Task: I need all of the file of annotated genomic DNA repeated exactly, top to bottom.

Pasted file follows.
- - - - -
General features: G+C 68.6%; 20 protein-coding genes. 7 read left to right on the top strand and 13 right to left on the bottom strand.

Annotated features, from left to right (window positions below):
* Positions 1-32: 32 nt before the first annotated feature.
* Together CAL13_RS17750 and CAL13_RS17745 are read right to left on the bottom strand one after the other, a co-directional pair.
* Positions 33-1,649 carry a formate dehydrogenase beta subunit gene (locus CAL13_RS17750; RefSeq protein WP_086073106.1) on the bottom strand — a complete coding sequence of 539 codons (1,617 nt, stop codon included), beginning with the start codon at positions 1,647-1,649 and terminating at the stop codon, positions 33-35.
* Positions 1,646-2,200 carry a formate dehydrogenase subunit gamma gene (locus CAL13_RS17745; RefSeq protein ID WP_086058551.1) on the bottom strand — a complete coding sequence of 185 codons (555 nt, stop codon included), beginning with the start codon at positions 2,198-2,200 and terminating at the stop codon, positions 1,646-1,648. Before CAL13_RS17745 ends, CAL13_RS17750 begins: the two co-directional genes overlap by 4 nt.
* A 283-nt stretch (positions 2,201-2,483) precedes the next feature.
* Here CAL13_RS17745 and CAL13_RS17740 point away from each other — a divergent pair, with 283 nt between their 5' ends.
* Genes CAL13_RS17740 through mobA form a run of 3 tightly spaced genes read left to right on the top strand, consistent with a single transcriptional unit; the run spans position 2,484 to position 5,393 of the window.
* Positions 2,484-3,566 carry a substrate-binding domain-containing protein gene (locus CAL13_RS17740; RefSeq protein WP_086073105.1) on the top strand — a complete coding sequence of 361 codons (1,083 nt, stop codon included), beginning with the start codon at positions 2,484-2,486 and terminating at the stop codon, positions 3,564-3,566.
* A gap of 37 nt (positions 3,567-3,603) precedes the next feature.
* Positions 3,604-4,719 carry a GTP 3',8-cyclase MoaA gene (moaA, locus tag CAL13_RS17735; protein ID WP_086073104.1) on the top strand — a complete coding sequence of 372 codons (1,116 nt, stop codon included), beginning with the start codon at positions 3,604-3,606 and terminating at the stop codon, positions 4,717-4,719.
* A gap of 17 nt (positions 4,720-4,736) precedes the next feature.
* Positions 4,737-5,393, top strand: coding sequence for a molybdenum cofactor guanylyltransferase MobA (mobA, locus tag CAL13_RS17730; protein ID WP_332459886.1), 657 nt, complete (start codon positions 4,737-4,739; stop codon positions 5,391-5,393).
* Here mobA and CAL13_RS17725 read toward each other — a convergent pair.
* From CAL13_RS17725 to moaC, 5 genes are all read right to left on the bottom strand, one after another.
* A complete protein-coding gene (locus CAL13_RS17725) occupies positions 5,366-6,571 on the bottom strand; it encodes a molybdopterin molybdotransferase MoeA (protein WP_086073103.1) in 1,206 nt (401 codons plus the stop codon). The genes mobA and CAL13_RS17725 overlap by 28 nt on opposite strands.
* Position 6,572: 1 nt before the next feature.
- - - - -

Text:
General features: G+C 68.6%; 20 protein-coding genes. 7 read left to right on the top strand and 13 right to left on the bottom strand.

Annotated features, from left to right (window positions below):
* Positions 1-32: 32 nt before the first annotated feature.
* Together CAL13_RS17750 and CAL13_RS17745 are read right to left on the bottom strand one after the other, a co-directional pair.
* Positions 33-1,649 carry a formate dehydrogenase beta subunit gene (locus CAL13_RS17750; RefSeq protein WP_086073106.1) on the bottom strand — a complete coding sequence of 539 codons (1,617 nt, stop codon included), beginning with the start codon at positions 1,647-1,649 and terminating at the stop codon, positions 33-35.
* Positions 1,646-2,200 carry a formate dehydrogenase subunit gamma gene (locus CAL13_RS17745; RefSeq protein ID WP_086058551.1) on the bottom strand — a complete coding sequence of 185 codons (555 nt, stop codon included), beginning with the start codon at positions 2,198-2,200 and terminating at the stop codon, positions 1,646-1,648. Before CAL13_RS17745 ends, CAL13_RS17750 begins: the two co-directional genes overlap by 4 nt.
* A 283-nt stretch (positions 2,201-2,483) precedes the next feature.
* Here CAL13_RS17745 and CAL13_RS17740 point away from each other — a divergent pair, with 283 nt between their 5' ends.
* Genes CAL13_RS17740 through mobA form a run of 3 tightly spaced genes read left to right on the top strand, consistent with a single transcriptional unit; the run spans position 2,484 to position 5,393 of the window.
* Positions 2,484-3,566 carry a substrate-binding domain-containing protein gene (locus CAL13_RS17740; RefSeq protein WP_086073105.1) on the top strand — a complete coding sequence of 361 codons (1,083 nt, stop codon included), beginning with the start codon at positions 2,484-2,486 and terminating at the stop codon, positions 3,564-3,566.
* A gap of 37 nt (positions 3,567-3,603) precedes the next feature.
* Positions 3,604-4,719 carry a GTP 3',8-cyclase MoaA gene (moaA, locus tag CAL13_RS17735; protein ID WP_086073104.1) on the top strand — a complete coding sequence of 372 codons (1,116 nt, stop codon included), beginning with the start codon at positions 3,604-3,606 and terminating at the stop codon, positions 4,717-4,719.
* A gap of 17 nt (positions 4,720-4,736) precedes the next feature.
* Positions 4,737-5,393, top strand: coding sequence for a molybdenum cofactor guanylyltransferase MobA (mobA, locus tag CAL13_RS17730; protein ID WP_332459886.1), 657 nt, complete (start codon positions 4,737-4,739; stop codon positions 5,391-5,393).
* Here mobA and CAL13_RS17725 read toward each other — a convergent pair.
* From CAL13_RS17725 to moaC, 5 genes are all read right to left on the bottom strand, one after another.
* A complete protein-coding gene (locus CAL13_RS17725) occupies positions 5,366-6,571 on the bottom strand; it encodes a molybdopterin molybdotransferase MoeA (protein WP_086073103.1) in 1,206 nt (401 codons plus the stop codon). The genes mobA and CAL13_RS17725 overlap by 28 nt on opposite strands.
* Position 6,572: 1 nt before the next feature.